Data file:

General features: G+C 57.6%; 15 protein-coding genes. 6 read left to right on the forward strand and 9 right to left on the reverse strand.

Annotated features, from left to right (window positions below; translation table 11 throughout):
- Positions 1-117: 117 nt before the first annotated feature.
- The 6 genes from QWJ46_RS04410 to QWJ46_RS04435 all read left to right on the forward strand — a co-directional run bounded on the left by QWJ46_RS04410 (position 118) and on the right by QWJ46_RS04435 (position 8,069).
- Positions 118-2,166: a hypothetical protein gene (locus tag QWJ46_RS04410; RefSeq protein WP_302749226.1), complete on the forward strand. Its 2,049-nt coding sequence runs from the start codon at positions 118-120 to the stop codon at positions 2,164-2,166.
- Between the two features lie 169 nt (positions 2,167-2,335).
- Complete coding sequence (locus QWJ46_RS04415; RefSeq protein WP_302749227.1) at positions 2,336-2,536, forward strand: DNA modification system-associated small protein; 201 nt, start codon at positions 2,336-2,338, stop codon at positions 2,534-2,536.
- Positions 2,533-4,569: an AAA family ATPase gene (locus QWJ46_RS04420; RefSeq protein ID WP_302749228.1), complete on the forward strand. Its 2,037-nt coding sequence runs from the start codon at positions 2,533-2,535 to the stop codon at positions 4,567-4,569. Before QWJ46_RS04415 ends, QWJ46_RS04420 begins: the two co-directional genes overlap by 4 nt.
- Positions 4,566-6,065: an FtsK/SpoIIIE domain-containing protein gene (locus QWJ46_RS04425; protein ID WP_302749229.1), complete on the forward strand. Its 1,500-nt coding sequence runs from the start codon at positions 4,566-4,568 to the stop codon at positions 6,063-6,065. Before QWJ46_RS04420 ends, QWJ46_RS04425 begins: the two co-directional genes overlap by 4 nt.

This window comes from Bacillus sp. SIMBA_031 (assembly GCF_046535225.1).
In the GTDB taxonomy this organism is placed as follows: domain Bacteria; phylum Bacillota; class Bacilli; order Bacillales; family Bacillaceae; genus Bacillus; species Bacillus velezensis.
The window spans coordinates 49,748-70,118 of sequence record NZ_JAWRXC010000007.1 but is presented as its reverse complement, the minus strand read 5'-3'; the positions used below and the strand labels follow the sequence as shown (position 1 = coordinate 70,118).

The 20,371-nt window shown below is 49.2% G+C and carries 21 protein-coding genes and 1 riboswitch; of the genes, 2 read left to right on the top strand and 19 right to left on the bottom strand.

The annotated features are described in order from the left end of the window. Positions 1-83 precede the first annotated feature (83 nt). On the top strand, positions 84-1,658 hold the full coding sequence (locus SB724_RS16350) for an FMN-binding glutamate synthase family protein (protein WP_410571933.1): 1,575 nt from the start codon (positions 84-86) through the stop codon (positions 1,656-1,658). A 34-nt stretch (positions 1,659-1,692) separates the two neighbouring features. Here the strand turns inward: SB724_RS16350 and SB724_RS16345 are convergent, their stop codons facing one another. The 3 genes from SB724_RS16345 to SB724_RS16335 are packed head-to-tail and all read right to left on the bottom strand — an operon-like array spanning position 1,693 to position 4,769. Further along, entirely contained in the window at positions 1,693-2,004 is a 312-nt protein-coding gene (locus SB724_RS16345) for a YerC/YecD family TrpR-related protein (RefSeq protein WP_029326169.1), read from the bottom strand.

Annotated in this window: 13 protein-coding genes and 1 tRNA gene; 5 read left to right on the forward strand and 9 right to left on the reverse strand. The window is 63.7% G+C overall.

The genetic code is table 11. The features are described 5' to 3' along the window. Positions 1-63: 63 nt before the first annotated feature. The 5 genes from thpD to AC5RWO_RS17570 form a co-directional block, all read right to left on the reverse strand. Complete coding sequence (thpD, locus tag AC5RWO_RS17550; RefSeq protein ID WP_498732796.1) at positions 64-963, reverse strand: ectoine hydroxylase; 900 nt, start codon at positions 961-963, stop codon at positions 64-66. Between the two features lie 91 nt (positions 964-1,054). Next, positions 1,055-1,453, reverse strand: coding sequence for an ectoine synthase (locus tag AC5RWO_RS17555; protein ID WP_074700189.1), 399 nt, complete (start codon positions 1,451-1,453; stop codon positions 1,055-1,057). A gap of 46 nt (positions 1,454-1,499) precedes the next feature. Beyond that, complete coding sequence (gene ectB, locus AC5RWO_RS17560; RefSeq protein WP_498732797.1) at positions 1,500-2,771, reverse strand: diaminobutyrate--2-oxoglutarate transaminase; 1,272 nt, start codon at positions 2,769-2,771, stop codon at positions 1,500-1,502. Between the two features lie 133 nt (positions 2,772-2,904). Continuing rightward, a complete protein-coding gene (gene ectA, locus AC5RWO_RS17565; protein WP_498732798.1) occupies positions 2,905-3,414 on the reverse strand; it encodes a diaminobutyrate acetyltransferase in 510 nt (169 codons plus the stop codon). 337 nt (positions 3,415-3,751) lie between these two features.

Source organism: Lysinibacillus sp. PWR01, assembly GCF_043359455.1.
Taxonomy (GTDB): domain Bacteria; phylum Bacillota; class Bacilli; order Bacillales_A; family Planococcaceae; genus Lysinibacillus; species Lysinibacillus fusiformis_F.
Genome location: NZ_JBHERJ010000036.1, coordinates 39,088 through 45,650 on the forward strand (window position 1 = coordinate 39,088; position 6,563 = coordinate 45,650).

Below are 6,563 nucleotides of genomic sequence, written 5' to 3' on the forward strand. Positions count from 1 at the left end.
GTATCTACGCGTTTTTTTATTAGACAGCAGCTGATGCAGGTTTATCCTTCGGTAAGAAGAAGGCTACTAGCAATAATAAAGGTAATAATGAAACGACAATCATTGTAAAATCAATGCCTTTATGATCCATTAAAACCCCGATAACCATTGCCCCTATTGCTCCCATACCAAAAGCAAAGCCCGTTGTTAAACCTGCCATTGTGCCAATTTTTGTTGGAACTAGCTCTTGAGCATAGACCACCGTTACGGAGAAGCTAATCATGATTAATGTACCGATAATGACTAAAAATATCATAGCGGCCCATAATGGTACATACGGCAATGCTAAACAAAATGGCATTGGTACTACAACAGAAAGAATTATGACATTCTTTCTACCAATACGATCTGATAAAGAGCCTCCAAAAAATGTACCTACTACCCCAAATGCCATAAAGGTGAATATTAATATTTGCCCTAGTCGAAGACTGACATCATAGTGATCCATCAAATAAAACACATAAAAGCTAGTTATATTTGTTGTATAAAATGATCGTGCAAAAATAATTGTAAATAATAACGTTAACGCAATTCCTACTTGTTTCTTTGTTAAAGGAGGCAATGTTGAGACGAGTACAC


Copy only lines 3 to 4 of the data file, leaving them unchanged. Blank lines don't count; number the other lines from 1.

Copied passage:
- Positions 1-117: 117 nt before the first annotated feature.
- The 6 genes from QWJ46_RS04410 to QWJ46_RS04435 all read left to right on the forward strand — a co-directional run bounded on the left by QWJ46_RS04410 (position 118) and on the right by QWJ46_RS04435 (position 8,069).